*DISCLAIMER: Like all medical procedures, Regenexx® Procedures have a success and failure rate. Patient reviews and testimonials on this site should not be interpreted as a statement on the effectiveness of our treatments for anyone else.
    Providers listed on the Regenexx website are for informational purposes only and are not a recommendation from Regenexx for a specific provider or a guarantee of the outcome of any treatment you receive.

    comments

    Wirt T. Maxey says

    "However, if the disc has poor disc height (is collapsed or bone on bone) or has a herniation, then there are better technologies to help the problem."

    What are the "better technologies" ?

    replies

    Chris Centeno says

    Wirt,

    Injecting the disc itself is only appropriate in a specific set of circumstances. As in all of Regenerative medicine, using the right type of treatment for the problem is key. For Herniations it’s usually best to stick with a technology that doesn’t inject the disc, but instead instills isolated growth factors around the irritated nerve. This is called platelet lysate, administered in an epidural injection around the nerves. The focus is to ramp up your body’s own natural repair mechanisms, which can get rid of the herniated disc. Degenerated Discs don't respond to any type of stem cell injection into the disc. However, in our experience it can respond to a treatment protocol focused on platelet and/or stem cell technology deployed to treat sloppy disc movement due to lax ligaments and arthritic facet joints. Please see: http://www.regenexx.com/how-to-read-a-low-back-mri-report/ and http://www.regenexx.com/epidural-steroid-injections/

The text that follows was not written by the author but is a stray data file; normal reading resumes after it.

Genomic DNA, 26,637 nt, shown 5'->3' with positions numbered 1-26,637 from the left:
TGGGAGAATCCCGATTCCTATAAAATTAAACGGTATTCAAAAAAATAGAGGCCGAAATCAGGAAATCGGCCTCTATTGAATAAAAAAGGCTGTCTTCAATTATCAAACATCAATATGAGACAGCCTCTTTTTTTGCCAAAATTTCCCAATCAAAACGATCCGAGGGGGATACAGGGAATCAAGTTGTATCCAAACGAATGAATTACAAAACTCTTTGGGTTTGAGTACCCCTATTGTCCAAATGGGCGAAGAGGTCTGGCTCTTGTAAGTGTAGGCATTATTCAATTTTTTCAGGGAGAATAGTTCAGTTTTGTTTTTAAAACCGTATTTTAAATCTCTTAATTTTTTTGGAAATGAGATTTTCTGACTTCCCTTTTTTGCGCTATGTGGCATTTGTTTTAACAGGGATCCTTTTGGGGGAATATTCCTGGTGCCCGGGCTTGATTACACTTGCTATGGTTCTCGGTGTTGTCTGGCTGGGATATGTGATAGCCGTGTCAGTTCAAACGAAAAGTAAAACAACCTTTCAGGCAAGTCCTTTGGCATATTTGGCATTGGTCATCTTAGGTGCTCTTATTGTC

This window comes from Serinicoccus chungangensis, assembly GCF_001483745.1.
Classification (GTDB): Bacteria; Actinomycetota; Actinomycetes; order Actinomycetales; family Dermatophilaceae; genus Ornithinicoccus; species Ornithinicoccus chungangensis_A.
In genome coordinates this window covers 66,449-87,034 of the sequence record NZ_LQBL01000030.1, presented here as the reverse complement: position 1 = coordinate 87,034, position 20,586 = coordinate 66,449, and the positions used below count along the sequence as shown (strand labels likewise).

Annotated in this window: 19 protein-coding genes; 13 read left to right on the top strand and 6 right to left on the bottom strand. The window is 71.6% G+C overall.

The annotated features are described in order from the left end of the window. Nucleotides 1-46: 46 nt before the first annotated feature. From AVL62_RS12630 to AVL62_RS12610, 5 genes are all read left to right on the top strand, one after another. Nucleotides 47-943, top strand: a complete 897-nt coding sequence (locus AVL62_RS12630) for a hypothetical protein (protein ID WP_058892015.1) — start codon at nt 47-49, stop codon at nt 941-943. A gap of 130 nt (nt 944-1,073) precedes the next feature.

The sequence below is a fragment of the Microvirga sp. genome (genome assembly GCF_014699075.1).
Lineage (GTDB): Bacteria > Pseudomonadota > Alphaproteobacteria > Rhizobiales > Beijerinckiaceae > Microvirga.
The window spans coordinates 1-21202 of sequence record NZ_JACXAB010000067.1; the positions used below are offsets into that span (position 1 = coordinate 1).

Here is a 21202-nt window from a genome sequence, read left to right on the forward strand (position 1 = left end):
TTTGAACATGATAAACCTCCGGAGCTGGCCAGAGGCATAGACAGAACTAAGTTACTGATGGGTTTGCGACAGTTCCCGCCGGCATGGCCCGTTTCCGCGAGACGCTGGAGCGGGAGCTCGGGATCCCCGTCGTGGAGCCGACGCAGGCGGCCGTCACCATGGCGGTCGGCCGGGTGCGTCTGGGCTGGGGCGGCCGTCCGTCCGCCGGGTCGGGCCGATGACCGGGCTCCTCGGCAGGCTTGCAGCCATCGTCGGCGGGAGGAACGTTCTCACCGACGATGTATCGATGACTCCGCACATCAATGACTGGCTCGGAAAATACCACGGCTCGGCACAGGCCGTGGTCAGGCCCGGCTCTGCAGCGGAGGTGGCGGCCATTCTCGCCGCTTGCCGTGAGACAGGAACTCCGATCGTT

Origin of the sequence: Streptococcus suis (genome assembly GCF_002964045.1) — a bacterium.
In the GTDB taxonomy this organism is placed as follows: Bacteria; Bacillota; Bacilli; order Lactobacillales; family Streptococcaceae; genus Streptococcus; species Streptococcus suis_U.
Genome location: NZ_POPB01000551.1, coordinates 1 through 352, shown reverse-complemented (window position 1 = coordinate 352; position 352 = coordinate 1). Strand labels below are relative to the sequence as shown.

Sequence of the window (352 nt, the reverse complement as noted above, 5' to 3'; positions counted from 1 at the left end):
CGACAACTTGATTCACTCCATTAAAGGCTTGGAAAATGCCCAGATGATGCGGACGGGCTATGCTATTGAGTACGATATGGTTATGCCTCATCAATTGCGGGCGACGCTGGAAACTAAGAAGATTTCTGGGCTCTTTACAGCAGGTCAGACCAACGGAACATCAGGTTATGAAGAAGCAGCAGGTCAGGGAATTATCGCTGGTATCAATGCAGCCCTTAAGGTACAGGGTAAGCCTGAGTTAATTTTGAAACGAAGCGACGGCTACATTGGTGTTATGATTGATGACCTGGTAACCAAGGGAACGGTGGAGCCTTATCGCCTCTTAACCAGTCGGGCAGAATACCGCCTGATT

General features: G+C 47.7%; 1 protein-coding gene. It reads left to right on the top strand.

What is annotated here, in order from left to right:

replies

    stef says

    Wow ! I have been reading dc centeno's blog for a while and i don't recall any references that an epidural could help regenerate a herniated disc. That is a bold statement. Having had a few of those myself, i always wonder if the patelet lysate stick around the nerve, why not inject it directly at the disc ? That should help. Beside there is plenty in the syringe. But how the patelet lysate flotting around the nerve affect the disc to the point it would help regenerate, outside the contact point between the two, that is worth a blog...

    replies

    Chris Centeno says

    Stef,

    The procedure highlighted here is a stem cell procedure in which the stem cells are injected directly into a bulging disc with a tear, rather than a platelet lysate procedure in which we treat the nerves, facet joints, ligaments or epidural space. .

    replies

    Pam says

    I appreciate the information and the integrity of your company. Best to the Regenexx crew!

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    About the Author

    Chris Centeno

    Christopher J. Centeno, M.D. is an international expert and specialist in regenerative medicine and the clinical use of mesenchymal stem cells in orthopedics. He is board certified in physical medicine as well as rehabilitation and in pain management through The American Board of Physical Medicine and Rehabilitation.…